Shania Twain opens up about losing her husband in a wife swap
New York Post
By Barbara Hoffman
June 27, 2015
As Shania Twain embarks on her farewell tour, stopping at Madison Square Garden on Tuesday, it’s hard not to think of her life as one long country song.
There’s the grinding poverty of her rural Canadian childhood; her loss, at 22, of both parents in a car crash; the illness that silenced her singing voice; and the betrayal that broke her heart — when her husband/manager ran off with her best friend.
“When that happened, I thought, ‘Forget it, this is more than I can handle — I’m never going to sing again,’” Twain tells The Post of that scandalous 2008 affair between Robert “Mutt” Lange and Marie-Anne Thiébaud. “I had to grieve through it.”
As she revealed in "From This Moment On", her 2011 page turner of a memoir, there’s nothing like being stabbed in the back to make you lose face — even if that face has been called “perfectly proportioned,” and you’ve sold 75 million albums.
But the writer of the feminist-inflected country-pop anthems “That Don’t Impress Me Much” and “(If You’re Not in It for Love) I’m Outta Here!” wasn’t down for long.
For one thing, she fell in love — with Marie-Anne’s ex, Swiss-born Nestlé exec Frédéric Thiébaud, whom she married in 2011. For another, she had a son to bring up — Eja, now 13. It’s for Eja’s sake, she says, that her relations with her ex are cordial.
That civility doesn’t extend to his wife. “I don’t see her, ever,” Twain says of her former BFF. “I don’t invite that trigger into my life … She’s not my future — she’s my past.”
Also past is the name she was born with, 49 years ago: Eilleen Regina Edwards. The Twain came later, when her young, divorced mom married Jerry Twain, an Ojibwa Indian. When a record label urged the young singer to change her name, she insisted on keeping that part of it.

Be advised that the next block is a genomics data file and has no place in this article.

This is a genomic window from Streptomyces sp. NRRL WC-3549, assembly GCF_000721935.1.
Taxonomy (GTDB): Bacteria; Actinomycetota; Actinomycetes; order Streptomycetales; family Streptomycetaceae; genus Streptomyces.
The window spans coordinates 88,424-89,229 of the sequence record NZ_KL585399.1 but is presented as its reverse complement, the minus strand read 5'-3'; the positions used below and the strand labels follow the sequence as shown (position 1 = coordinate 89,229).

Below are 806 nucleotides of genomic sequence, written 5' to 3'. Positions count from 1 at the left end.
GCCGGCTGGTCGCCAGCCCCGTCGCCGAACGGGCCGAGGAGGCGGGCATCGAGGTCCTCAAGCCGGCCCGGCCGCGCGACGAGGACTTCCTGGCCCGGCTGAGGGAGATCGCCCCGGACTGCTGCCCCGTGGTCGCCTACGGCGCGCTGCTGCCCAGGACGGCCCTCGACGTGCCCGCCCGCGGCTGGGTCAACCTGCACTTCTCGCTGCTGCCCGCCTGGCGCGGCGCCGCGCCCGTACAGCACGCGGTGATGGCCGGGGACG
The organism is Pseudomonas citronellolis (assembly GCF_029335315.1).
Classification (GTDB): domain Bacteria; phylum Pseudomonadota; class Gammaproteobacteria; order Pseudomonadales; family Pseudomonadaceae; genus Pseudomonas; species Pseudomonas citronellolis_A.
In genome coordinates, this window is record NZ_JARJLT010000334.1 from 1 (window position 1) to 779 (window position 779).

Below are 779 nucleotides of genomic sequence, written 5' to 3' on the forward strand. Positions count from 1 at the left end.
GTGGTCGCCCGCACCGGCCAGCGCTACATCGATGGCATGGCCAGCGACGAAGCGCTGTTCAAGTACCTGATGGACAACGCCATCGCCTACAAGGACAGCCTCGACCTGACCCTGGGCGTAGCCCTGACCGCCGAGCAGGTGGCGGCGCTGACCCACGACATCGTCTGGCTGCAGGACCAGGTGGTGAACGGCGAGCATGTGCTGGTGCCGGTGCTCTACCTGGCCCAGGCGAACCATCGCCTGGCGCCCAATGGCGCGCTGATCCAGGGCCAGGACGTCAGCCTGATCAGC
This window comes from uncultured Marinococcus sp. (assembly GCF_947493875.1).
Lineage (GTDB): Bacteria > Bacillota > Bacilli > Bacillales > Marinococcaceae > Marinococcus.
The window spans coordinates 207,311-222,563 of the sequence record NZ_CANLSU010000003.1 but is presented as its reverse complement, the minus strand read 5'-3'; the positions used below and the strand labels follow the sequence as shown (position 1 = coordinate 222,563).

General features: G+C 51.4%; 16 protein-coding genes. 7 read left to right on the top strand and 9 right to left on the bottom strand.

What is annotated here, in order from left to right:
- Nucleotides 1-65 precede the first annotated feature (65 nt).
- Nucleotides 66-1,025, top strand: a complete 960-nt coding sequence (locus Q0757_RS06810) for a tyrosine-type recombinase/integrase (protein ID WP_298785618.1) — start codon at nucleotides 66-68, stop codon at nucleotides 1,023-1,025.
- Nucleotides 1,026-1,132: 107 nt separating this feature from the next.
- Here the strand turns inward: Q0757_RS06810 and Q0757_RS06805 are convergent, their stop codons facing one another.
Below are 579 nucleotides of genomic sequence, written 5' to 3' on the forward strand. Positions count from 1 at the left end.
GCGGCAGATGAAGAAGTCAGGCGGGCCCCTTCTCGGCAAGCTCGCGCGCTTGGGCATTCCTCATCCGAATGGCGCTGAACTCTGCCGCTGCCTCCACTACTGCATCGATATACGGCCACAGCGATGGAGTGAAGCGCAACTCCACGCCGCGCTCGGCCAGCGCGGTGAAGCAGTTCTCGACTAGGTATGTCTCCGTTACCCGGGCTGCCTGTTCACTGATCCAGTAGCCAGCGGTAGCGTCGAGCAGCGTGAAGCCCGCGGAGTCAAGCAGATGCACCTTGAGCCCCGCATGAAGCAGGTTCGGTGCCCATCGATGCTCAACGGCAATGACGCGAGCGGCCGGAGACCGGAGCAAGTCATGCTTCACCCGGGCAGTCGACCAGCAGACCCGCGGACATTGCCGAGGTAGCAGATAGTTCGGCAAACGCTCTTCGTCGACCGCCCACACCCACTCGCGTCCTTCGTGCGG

“So I thought, ‘What flows well with Twain?’? ” she recalls. As it happened, the wardrobe supervisor touring with her was Shania, an Ojibwa name, and Twain thought it “very pretty, unique and it happens to mean ‘on my way.’”
So was she. Her 1995 album, “The Woman in Me,” brought her the first of five Grammys, a heady run that stopped in 2004 — when she virtually went into seclusion in the home she shared with Lange in Switzerland, far from the prying lenses of paparazzi.
“It’s hard to explain,” she says of the dysphonia that stopped her from performing for the next eight years. “When you have an impairment in the voice-box area, it affects you psychologically — you get gun-shy: ‘Can I go for that note, that sound?’ It’s a vicious cycle.”
By 2012, Twain was back, with a residency at Caesars Palace in Las Vegas. And that’s where she thought she’d pull the plug on performing for good.
“It took so much effort to get back onstage again, and I thought, ‘I’d rather end at the top, in that room, in that town,’?” she says. “I thought if I managed that, it was time to say goodbye — not to music, but to stage performing.”
But she couldn’t stop without one last tour.
“I’m going to visit the fans, instead of having them visit me,” she says. “It’s going to be completely different from Las Vegas.”
Not only that, but $1 of every ticket will go to her charity, Shania Kids Can, which helps schoolchildren who are struggling socially and economically.
“I always said, as a kid, ‘If I ever make it, I have to help kids like me,’? ” Twain says. “This tour [lets me] give back.”
Could there be a guest stint on TV’s “Nashville” or “Empire” in her future? She laughs, startled.
“I can’t imagine myself on either,” she says. “But now you’ve given me something to think about!”